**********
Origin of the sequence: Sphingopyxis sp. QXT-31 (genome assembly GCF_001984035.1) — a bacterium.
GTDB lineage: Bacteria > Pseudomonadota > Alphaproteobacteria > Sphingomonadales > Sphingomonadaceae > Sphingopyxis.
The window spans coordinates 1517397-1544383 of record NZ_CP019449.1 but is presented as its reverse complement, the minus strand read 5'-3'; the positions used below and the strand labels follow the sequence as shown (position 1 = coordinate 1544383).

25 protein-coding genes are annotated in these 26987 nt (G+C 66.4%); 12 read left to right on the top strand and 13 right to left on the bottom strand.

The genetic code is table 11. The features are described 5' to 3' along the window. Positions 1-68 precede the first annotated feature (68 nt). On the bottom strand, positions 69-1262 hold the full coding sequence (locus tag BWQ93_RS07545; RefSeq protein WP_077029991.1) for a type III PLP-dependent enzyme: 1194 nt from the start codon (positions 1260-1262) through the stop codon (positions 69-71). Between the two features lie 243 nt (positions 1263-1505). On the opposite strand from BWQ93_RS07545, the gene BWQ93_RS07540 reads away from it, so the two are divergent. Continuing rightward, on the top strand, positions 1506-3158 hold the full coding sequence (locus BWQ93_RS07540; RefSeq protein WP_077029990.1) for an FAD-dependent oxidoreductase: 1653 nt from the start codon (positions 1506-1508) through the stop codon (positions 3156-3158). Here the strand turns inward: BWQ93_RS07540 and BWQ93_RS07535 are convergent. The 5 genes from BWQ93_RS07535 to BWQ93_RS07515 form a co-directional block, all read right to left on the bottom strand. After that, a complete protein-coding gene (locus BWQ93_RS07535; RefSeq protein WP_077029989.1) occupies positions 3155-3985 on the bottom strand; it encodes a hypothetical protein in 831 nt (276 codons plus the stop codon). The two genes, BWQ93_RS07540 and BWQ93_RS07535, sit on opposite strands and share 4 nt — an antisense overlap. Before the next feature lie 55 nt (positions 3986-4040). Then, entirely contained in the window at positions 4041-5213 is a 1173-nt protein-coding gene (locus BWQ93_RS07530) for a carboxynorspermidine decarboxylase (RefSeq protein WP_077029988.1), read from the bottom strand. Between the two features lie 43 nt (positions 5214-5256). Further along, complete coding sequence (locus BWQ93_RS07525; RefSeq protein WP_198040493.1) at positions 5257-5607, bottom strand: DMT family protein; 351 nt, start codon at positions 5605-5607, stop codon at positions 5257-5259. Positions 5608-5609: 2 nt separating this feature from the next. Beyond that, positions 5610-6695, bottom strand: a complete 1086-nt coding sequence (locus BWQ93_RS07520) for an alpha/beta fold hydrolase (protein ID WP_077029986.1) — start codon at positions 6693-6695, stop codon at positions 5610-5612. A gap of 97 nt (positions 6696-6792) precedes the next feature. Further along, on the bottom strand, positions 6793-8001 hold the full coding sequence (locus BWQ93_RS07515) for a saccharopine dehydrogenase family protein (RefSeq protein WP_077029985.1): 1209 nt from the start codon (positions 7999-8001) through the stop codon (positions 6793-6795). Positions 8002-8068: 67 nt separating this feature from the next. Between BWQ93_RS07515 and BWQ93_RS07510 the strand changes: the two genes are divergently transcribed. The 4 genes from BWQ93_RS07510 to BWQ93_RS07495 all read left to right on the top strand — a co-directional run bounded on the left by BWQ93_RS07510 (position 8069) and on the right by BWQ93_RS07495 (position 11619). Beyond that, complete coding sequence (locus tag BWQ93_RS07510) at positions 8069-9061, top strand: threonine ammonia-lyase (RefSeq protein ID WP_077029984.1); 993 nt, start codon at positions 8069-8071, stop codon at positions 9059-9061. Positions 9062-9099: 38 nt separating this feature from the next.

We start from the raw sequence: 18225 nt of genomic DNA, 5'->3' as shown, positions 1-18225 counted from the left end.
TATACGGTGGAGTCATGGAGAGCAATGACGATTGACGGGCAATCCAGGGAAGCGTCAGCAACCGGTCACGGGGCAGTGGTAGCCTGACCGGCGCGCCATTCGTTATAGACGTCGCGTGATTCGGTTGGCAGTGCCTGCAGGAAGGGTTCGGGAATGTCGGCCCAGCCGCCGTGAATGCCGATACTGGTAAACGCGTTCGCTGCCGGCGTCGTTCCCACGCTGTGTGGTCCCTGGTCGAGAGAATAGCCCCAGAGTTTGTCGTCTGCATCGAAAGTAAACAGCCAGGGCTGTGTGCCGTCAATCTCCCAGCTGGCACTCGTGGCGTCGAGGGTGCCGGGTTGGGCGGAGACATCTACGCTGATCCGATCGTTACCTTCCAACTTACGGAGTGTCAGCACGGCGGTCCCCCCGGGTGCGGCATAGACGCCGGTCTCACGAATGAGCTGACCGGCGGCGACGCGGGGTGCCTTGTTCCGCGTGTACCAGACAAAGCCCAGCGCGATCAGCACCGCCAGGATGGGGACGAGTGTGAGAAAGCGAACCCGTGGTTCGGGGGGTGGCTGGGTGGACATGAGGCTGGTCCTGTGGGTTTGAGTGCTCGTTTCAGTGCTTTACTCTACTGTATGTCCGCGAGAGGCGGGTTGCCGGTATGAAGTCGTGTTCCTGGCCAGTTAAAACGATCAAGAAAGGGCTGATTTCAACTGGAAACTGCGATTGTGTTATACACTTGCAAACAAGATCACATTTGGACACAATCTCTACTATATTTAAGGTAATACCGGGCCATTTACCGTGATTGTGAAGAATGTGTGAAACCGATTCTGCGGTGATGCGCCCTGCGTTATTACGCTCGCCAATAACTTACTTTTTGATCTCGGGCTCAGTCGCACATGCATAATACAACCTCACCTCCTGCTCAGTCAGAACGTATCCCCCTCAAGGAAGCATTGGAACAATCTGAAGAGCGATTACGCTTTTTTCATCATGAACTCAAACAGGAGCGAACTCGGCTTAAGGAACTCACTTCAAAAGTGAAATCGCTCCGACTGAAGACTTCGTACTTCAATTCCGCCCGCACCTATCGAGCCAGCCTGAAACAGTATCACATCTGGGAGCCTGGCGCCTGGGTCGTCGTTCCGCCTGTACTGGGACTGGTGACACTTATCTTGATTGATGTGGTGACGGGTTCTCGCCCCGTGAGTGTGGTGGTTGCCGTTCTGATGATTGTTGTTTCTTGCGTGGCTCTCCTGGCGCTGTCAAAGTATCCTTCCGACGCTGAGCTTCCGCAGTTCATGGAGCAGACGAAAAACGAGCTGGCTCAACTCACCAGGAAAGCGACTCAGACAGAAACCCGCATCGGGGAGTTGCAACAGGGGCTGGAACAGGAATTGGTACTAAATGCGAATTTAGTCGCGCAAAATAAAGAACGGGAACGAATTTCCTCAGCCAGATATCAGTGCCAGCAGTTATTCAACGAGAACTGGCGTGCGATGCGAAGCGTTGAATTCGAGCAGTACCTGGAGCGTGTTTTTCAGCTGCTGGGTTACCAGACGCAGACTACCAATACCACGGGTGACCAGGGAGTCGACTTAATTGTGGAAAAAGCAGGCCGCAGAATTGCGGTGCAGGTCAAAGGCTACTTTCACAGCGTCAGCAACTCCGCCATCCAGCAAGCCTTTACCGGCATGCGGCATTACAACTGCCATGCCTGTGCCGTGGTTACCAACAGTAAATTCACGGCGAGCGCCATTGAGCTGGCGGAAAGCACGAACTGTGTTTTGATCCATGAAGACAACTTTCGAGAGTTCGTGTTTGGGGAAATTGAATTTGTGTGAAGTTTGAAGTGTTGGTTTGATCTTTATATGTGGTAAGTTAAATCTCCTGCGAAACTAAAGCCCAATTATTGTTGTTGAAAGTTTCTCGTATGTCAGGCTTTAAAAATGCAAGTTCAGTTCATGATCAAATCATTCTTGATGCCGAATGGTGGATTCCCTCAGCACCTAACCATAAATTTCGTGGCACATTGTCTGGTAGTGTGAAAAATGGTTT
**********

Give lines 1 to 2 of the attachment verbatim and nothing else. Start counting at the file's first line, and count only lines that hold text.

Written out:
Origin of the sequence: Sphingopyxis sp. QXT-31 (genome assembly GCF_001984035.1) — a bacterium.
GTDB lineage: Bacteria > Pseudomonadota > Alphaproteobacteria > Sphingomonadales > Sphingomonadaceae > Sphingopyxis.